Before Christmas I wrote a post about Benjamin's personal goals (feel free to click over and check it out), as I desperately needed to encourage young mamas whose son or daughter might not be reaching some milestones. I was desperate to remind them of the dreams still tangible -- still attainable, still in front of them!
I feel strongly about the subject. I said once or twice in the post -- and possibly a billion times in life -- that my boys are worth far more than the sum total of their gross motor skills. Far far more.
But in all fairness, two sides of the desire-to-walk-with-Cerebral-Palsy-coin live in my house. And I would be negligent if I didn't tell you the other side.
Mason is my second born. A minute and a half after Benjamin, and a couple minutes before Claire, came the tiniest of our three. He weighed in at barely 2 pounds and required the most attention right off the bat. We had named him Mason after my amazing Daddy and I was petrified that Daddy would hold him in heaven before I got a chance to because his nurses wouldn't let us "disturb" him.
Thankfully, that all changed three days after the triplets' birth when Nurse Trish arrived back at work from a conference. She called me over to his little isolette and explained something called "kangaroo care" that she had been studying. Apparently studies showed that the smallest babies had been proven to thrive when placed in their diaper only inside the Mother's shirt, up against her chest -- skin-to-skin. Nurse Trish was willing to help Mason try it, if I was. I could not agree fast enough. This tiny little bitty baby who had struggled for three days to get enough oxygen and to regulate his body temperature, took a deep breath and began taking big breaths. His numbers were perfect the minute I buttoned my top. Perfect.
And with that discovery, this tiniest little peanut began to fight like mad. And 19 plus years later he is still fighting.
|Benjamin, Mason in the middle, and Claire|
Mason would distinguish himself as the triplet that needed to be fed first. The other two were patient waiters (Claire often had to be forced to eat.) but Mason demanded what he wanted when he wanted it. And with that same tenacity he would watch Claire. She would move to the toy she wanted and obviously that very much appealed to my tiniest peanut. He would work and pull and stretch. And he would repeat this process until he figured out how to commando crawl.
Mason was 15 months old before he was able to get up on all fours and crawl but he did it. And when the physical therapist brought out the little bitty reverse walker at 20 months old, he was ready to try. Well, I should clarify that -- he could crawl really really fast by that point. He wasn't completely interested in the walker, unless there were people clapping for him when he used it. Our therapist, dear Miss Lou Ann learned very quickly to take him to the hospital hallways where people were bound to see this cutie-patootie and cheer! it worked like a charm.
|Physical Therapist Miss Lou Ann and Mason in the hospital corridor looking for his cheering section -- and his biggest cheerleader, Claire.|
My point is this -- Mason wanted to move. Benjamin was talking in paragraphs -- he was advanced with his speech and he recognized it has his own strength. But Mason was using all his energy to move. He was driven. And though he DID talk, his energy was far more focused on his movements.
While Benjamin watched his sister moving, walking, jumping, climbing with an almost why-bother mentality, Mason would watch her hungrily. He worked to emulate her actions. He wanted to run and jump like she did. When she climbed the ladder to our fort (a play structure that came with our first home purchase), he tried also. He worked his little legs, he pulled, he stretched and then he sat back and just stared at the structure so long that I almost swooped in to distract him.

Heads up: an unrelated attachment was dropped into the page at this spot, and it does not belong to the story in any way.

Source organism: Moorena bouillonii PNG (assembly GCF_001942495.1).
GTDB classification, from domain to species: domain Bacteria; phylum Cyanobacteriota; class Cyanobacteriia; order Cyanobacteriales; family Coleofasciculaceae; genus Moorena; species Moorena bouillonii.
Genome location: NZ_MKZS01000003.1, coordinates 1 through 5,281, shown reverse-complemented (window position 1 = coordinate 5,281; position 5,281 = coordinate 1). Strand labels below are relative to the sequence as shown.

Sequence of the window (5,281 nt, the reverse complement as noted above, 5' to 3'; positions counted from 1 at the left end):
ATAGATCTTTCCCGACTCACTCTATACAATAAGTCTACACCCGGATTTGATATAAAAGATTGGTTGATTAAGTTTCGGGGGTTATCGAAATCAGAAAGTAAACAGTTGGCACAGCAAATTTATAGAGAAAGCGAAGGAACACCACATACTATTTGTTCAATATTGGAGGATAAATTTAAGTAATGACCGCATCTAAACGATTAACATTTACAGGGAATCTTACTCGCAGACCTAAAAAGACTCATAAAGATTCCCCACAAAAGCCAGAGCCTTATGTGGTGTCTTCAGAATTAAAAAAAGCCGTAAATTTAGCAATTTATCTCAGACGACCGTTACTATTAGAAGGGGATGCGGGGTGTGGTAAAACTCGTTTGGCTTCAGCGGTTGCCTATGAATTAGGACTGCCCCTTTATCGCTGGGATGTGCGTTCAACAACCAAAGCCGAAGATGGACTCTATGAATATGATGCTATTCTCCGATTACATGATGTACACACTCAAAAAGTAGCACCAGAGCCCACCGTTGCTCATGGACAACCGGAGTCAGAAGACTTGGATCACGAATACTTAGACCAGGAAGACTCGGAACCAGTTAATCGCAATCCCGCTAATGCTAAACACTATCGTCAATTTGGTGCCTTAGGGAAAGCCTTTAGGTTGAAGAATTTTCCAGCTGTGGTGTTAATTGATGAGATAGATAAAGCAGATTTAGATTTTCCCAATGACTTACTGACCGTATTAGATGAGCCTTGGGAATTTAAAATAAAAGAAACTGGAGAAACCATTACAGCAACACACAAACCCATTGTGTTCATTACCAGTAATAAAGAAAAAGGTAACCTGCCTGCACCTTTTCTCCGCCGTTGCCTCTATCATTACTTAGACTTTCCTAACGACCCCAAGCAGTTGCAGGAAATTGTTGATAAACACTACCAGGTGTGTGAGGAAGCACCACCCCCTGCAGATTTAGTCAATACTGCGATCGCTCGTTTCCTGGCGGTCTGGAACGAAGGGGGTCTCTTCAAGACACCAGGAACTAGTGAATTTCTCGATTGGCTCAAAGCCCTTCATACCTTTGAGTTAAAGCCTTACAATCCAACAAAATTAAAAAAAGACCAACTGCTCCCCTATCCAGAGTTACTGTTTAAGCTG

But then, this 3-year-old did an extraordinary thing -- he climbed up the slide to get to the fort.
Mason was determined. Mason was driven. And Mason was a kid who set goals and went after them. Even if it meant taking a less-conventional route.
Today, Mason walks with cuff crutches -- we call them Power Sticks (because what three year old wants CRUTCHES....but when you love the Power Rangers....and your Mom convinces you that these sticks will give you the power to walk....well, the name stuck!).
He is a sophomore at Millsaps College -- a small liberal arts school known for its academic rigor. He of course has made all As and one lone B in his three semesters there so far. He is a student body senator. A resident assistant in his dorm. And joined a fraternity.
Because Mason is worth far more than the sum total of his gross motor skills.
And so even though these two boys were born a minute and a half apart and raised exactly the same way -- they placed different expectations on themselves. They set different goals.
But please hear me loud and clear -- Benjamin's contentment in rolling through life was not a matter of goal-setting. No. His physical limitations are considerable. I have always been so grateful for his personality and spirit of acceptance. He is a force to be reckoned with and has huge goals and dreams -- he just recognized early that walking did not need to be part of that. And when I caught his vision, I was better able to knock down barriers to help him reach HIS goals.
Mason is also committed to making the world -- and his corner of it -- a better place. But his physical limitations were less and he recognized that he wanted to move. So he did. So he does.
I could not be more proud. I fairly beam with pride in both my boys and both of amazing girls! And really, the take away is the same for them: my job as Mom is not to help the kids reach my goals. My job is to help knock down the walls that get in the way of them doing the work to meet their own goals.
Believe me, my sledgehammer is well-worn and I keep it handy.